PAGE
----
A Woman's Perspective On The Times We Live In


December 7, 2014

1 Timothy 1:16

However, for this reason I obtained mercy, that in me first, Jesus Christ might show all longsuffering, as a pattern to those who are going to believe on Him for everlasting life.


     I chose this Scripture today because it pertains to the mercy of Jesus Christ to a man who participated in one of the deadliest attacks on this nation ... Pearl Harbor.  This narrative begins 73 years ago today and is the incredible story of the lead pilot of the December 7, 1941, raid on Pearl Harbor.   It was Mitsuo Fuchida who was the one who shouted the war cry, "Tora, Tora, Tora!"  Fuchida fought the United States throughout WWII and was intimately involved in the planning and leadership of the Japanese war effort as flight commander and later as a senior operations officer. 
     But it is his story of redemption and mercy that I want to relate to you today.  Despite his involvement in the horrific attack on the U.S. Pacific fleet, God definitely had plans for this Japanese war hero.  Of the 70 officers who participated in the raid, he was the only one who returned alive.  He had another close call when he was shot down during the battle of Midway in 1942, but despite serious injuries, he survived again.
     By 1945 he had attained the position of the Imperial Navy’s Air Operations Officer. On August 6 he was eating breakfast in Nara, Japan, where a new military headquarters was under construction, when he heard about a bomb dropped on Hiroshima. He flew to investigate, then sent a grim report to the Imperial Command.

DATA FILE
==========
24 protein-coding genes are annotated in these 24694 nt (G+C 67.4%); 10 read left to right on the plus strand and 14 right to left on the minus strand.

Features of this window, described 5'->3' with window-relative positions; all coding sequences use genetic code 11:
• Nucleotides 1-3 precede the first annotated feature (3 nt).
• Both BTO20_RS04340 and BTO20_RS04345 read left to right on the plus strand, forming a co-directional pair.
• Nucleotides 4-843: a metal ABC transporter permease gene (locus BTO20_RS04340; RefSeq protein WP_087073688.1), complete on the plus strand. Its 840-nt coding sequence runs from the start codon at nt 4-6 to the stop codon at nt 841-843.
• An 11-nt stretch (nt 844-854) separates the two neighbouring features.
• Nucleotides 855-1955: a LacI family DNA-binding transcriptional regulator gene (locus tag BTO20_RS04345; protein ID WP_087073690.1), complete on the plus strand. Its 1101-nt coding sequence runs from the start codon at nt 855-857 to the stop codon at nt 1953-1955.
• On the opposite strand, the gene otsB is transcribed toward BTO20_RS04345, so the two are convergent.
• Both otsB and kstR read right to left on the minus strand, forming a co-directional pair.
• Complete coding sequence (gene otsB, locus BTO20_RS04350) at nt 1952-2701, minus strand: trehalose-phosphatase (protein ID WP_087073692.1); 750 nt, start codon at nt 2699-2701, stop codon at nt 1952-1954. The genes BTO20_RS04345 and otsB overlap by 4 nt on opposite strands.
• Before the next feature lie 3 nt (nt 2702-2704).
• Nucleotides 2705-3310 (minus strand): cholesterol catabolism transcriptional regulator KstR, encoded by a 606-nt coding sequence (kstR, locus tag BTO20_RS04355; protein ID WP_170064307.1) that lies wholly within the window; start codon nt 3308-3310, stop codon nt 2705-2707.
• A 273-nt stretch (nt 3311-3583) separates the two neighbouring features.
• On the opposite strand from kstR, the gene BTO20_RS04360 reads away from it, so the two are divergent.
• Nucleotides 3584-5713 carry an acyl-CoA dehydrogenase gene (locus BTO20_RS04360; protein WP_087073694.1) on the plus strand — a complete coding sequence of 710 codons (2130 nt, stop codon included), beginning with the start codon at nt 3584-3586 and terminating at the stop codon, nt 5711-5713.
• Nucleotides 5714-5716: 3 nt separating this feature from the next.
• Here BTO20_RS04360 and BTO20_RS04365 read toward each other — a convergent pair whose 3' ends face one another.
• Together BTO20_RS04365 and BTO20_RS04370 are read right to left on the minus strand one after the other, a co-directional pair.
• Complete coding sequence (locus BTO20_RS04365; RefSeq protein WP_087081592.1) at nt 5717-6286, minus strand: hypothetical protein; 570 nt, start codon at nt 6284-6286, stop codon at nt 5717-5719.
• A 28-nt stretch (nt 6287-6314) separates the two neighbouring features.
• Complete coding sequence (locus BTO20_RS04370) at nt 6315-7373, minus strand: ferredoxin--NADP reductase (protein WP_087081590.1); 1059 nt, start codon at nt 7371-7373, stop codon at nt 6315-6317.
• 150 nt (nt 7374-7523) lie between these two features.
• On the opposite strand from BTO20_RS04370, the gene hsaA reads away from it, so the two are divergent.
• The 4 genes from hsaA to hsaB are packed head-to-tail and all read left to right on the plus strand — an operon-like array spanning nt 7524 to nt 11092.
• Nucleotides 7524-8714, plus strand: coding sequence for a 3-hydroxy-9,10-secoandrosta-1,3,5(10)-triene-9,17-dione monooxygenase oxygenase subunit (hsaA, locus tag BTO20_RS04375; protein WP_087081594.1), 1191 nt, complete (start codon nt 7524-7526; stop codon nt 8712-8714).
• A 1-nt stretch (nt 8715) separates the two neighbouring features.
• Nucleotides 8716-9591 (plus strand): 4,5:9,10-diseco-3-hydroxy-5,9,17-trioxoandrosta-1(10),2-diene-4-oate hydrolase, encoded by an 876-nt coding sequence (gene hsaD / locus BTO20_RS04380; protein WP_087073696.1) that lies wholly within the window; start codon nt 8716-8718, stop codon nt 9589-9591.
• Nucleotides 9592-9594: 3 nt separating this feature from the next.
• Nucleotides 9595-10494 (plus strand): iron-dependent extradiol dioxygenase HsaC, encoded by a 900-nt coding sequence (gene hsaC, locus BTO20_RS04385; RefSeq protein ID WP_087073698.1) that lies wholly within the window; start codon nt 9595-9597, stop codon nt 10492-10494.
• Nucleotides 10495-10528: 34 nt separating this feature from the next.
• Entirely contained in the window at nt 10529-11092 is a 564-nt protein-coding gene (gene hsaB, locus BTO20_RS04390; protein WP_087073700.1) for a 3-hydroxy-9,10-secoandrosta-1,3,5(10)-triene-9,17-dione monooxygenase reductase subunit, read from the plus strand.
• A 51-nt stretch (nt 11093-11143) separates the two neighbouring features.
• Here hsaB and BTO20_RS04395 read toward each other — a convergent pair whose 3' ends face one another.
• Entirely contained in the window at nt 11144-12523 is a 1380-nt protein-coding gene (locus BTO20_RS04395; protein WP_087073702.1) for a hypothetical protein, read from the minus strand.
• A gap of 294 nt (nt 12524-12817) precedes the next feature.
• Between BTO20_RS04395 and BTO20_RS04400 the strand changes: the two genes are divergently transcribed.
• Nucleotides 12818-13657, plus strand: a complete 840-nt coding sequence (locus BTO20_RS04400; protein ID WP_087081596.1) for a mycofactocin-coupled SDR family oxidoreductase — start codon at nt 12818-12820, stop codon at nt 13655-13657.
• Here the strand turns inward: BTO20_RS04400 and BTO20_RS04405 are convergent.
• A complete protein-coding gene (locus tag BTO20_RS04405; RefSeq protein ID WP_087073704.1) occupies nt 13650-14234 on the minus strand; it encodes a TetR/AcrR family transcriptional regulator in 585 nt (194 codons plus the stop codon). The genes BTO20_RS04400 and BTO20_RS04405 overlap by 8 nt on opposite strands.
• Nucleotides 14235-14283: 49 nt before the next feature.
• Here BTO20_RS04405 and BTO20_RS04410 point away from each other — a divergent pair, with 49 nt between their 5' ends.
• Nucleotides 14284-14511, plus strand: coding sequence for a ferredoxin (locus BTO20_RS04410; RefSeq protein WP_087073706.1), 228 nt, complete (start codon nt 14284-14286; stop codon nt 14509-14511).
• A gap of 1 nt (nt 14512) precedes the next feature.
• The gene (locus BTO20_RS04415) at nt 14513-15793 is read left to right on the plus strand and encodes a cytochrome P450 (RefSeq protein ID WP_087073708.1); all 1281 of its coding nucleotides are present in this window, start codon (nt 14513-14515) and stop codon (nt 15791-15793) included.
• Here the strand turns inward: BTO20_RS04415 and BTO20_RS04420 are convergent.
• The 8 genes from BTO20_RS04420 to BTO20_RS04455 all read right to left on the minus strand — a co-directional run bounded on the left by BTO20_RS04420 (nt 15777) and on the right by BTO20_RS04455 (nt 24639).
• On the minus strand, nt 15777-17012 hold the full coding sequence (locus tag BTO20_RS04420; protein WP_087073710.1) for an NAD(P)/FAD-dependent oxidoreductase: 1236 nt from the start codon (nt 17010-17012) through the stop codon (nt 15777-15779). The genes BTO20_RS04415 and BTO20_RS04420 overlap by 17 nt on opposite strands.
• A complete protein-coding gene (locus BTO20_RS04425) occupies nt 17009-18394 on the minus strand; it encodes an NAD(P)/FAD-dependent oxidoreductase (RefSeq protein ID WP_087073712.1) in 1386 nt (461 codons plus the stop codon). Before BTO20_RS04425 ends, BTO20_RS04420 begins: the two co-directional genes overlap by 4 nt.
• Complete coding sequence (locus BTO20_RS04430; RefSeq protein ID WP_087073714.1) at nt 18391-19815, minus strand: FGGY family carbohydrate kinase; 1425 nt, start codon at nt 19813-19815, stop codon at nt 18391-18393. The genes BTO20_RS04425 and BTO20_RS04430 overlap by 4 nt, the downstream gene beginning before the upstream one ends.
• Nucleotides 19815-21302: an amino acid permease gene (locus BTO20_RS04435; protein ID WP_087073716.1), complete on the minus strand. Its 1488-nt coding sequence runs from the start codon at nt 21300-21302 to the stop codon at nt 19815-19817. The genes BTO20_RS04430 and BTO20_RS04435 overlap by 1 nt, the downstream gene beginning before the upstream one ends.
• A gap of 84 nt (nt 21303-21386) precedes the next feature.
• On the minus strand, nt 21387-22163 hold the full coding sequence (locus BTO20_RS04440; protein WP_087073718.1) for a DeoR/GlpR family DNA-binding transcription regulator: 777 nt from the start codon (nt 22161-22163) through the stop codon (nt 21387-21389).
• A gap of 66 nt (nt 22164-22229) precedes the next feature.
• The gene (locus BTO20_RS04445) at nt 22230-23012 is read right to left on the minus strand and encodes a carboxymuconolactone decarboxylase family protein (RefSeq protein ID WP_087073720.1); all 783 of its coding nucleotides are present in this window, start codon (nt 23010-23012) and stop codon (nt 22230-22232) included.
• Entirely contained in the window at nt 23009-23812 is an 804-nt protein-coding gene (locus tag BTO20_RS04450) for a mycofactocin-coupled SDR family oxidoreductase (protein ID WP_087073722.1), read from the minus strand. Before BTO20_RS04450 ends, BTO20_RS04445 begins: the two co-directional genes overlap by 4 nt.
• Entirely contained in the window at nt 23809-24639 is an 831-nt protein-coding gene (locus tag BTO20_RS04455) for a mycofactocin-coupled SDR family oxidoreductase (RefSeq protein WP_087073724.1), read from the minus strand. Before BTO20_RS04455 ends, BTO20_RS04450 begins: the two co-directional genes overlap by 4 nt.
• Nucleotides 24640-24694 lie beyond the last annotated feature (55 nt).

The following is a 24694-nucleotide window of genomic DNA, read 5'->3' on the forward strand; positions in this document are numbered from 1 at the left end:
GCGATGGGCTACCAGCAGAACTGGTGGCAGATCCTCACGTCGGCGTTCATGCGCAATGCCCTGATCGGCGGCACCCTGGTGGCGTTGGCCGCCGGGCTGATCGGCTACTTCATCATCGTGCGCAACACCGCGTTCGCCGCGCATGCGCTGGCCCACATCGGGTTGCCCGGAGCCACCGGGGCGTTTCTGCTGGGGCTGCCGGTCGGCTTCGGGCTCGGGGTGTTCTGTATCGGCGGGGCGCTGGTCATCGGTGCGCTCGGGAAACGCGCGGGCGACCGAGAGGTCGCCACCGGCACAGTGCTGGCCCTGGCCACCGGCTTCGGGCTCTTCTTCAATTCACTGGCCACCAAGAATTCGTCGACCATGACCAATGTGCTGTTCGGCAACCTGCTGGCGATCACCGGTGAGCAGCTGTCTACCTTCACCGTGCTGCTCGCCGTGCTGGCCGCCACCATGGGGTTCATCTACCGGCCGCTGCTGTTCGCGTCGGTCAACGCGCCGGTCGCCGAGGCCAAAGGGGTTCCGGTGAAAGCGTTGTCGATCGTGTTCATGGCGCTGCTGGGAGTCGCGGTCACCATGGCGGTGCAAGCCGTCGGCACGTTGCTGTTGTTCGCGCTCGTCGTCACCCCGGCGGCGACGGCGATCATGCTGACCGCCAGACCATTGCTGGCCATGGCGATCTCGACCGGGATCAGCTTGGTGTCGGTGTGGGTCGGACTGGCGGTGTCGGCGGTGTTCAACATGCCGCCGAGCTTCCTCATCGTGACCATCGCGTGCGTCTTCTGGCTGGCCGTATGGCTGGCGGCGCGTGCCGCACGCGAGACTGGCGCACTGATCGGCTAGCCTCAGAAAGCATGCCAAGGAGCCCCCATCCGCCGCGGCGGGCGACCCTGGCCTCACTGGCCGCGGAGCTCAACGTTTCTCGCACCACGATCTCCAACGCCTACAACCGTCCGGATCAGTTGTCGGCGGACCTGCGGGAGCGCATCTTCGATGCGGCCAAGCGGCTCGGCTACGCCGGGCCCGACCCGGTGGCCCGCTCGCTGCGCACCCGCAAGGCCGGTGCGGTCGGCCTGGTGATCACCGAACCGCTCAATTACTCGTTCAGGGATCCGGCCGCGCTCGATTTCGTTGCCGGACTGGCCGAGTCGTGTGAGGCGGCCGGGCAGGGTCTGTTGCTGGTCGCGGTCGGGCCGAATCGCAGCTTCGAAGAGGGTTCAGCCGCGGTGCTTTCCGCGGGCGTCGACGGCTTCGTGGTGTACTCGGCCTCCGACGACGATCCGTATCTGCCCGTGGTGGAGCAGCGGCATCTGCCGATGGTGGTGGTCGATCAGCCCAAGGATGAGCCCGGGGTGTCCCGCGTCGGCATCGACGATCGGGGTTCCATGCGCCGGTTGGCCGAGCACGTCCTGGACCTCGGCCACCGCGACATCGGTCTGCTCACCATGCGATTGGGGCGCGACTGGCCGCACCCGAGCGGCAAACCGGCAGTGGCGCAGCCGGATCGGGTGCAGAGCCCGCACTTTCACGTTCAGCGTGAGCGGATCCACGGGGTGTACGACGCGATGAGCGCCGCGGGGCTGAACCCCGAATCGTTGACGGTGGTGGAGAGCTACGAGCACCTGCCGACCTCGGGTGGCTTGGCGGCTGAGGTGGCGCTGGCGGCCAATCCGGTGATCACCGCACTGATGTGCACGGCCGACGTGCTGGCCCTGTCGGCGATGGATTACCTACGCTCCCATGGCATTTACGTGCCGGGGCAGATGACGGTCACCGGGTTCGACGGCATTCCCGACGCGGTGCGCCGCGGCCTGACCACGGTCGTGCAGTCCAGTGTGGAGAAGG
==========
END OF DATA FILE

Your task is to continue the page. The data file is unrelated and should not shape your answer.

On the same day, an American POW named Jacob DeShazer felt moved by the Holy Spirit to pray for peace. DeShazer had been in captivity since 1942, when, as a member of Doolittle’s Raiders, he dropped bombs near Tokyo and then was forced to parachute into a Japanese-controlled part of China.  During the next forty long months in confinement, DeShazer was cruelly treated. He recalls that his violent hatred for the maltreating Japanese guards almost drove him insane at one point. But after twenty-five months there in Nanking, China, the U.S. prisoners were given a Bible to read. DeShazer, not being an officer, had to let the others use it first. Finally, it came his turn -- for three weeks.  
     The dynamic power of Christ which Jake DeShazer accepted into his life changed his entire attitude toward his captors. His hatred turned to love and concern, and he resolved that should his country win the war and he be liberated, he would someday return to Japan to introduce others to this life-changing book.  After being liberated, DeShazer wrote a widely distributed essay, "I Was a Prisoner of the Japanese," detailing his experiences of capture, conversion, and forgiveness.
     After Japan's surrender, and the liberation of the POW camps, DeShazer returned to Japan in 1948 as a missionary.  His and Fuchida's paths crossed in 1950, when the latter read DeShazer’s testimony, bought a Bible, and converted from Buddhism to Christianity.  
     At this point in the story, I want you to read Mitsuo's own words as he describes his testimony of salvation.  He said that DeShazer's story, printed in pamphlet form, "was something I could not explain.  Neither could I forget it. The peaceful motivation I had read about was exactly what I was seeking. Since the American had found it in the Bible, I decided to purchase one myself, despite my traditionally Buddhist heritage.